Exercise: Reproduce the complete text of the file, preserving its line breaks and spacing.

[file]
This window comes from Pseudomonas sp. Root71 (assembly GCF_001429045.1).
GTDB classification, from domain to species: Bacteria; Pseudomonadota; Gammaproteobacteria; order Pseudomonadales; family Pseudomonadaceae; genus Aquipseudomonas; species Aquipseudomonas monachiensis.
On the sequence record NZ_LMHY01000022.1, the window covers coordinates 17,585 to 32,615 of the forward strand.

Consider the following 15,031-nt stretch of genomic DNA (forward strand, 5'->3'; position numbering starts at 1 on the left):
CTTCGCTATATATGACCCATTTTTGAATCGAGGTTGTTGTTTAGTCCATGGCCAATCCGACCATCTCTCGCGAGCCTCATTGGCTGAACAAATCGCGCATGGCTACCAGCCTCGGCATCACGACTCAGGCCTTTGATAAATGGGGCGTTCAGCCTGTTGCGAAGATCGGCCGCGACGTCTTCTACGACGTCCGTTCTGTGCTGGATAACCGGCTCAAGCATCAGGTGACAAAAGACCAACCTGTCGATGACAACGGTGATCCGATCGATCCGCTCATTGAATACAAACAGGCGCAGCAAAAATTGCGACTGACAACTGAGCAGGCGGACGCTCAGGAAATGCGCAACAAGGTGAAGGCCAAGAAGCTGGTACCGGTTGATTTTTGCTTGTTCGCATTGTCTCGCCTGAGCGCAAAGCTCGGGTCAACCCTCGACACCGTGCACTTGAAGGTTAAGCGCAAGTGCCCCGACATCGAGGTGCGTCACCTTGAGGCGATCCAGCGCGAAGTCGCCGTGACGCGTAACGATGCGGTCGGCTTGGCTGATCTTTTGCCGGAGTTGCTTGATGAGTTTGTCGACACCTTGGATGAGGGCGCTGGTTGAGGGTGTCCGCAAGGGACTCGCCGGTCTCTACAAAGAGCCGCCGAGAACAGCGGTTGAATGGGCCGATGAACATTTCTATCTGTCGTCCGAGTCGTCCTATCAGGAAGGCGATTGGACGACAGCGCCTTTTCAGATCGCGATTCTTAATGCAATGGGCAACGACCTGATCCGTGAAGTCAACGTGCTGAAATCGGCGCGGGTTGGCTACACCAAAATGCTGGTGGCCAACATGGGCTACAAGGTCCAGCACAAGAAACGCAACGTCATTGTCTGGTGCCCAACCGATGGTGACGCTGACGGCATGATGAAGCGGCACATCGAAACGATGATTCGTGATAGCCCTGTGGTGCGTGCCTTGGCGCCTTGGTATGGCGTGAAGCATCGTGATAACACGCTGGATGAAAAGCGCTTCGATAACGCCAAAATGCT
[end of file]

This window comes from Pseudomonas sp. Root71 (assembly GCF_001429045.1).
GTDB classification, from domain to species: Bacteria; Pseudomonadota; Gammaproteobacteria; order Pseudomonadales; family Pseudomonadaceae; genus Aquipseudomonas; species Aquipseudomonas monachiensis.
On the sequence record NZ_LMHY01000022.1, the window covers coordinates 17,585 to 32,615 of the forward strand.

Consider the following 15,031-nt stretch of genomic DNA (forward strand, 5'->3'; position numbering starts at 1 on the left):
CTTCGCTATATATGACCCATTTTTGAATCGAGGTTGTTGTTTAGTCCATGGCCAATCCGACCATCTCTCGCGAGCCTCATTGGCTGAACAAATCGCGCATGGCTACCAGCCTCGGCATCACGACTCAGGCCTTTGATAAATGGGGCGTTCAGCCTGTTGCGAAGATCGGCCGCGACGTCTTCTACGACGTCCGTTCTGTGCTGGATAACCGGCTCAAGCATCAGGTGACAAAAGACCAACCTGTCGATGACAACGGTGATCCGATCGATCCGCTCATTGAATACAAACAGGCGCAGCAAAAATTGCGACTGACAACTGAGCAGGCGGACGCTCAGGAAATGCGCAACAAGGTGAAGGCCAAGAAGCTGGTACCGGTTGATTTTTGCTTGTTCGCATTGTCTCGCCTGAGCGCAAAGCTCGGGTCAACCCTCGACACCGTGCACTTGAAGGTTAAGCGCAAGTGCCCCGACATCGAGGTGCGTCACCTTGAGGCGATCCAGCGCGAAGTCGCCGTGACGCGTAACGATGCGGTCGGCTTGGCTGATCTTTTGCCGGAGTTGCTTGATGAGTTTGTCGACACCTTGGATGAGGGCGCTGGTTGAGGGTGTCCGCAAGGGACTCGCCGGTCTCTACAAAGAGCCGCCGAGAACAGCGGTTGAATGGGCCGATGAACATTTCTATCTGTCGTCCGAGTCGTCCTATCAGGAAGGCGATTGGACGACAGCGCCTTTTCAGATCGCGATTCTTAATGCAATGGGCAACGACCTGATCCGTGAAGTCAACGTGCTGAAATCGGCGCGGGTTGGCTACACCAAAATGCTGGTGGCCAACATGGGCTACAAGGTCCAGCACAAGAAACGCAACGTCATTGTCTGGTGCCCAACCGATGGTGACGCTGACGGCATGATGAAGCGGCACATCGAAACGATGATTCGTGATAGCCCTGTGGTGCGTGCCTTGGCGCCTTGGTATGGCGTGAAGCATCGTGATAACACGCTGGATGAAAAGCGCTTCGATAACGCCAAAATGCT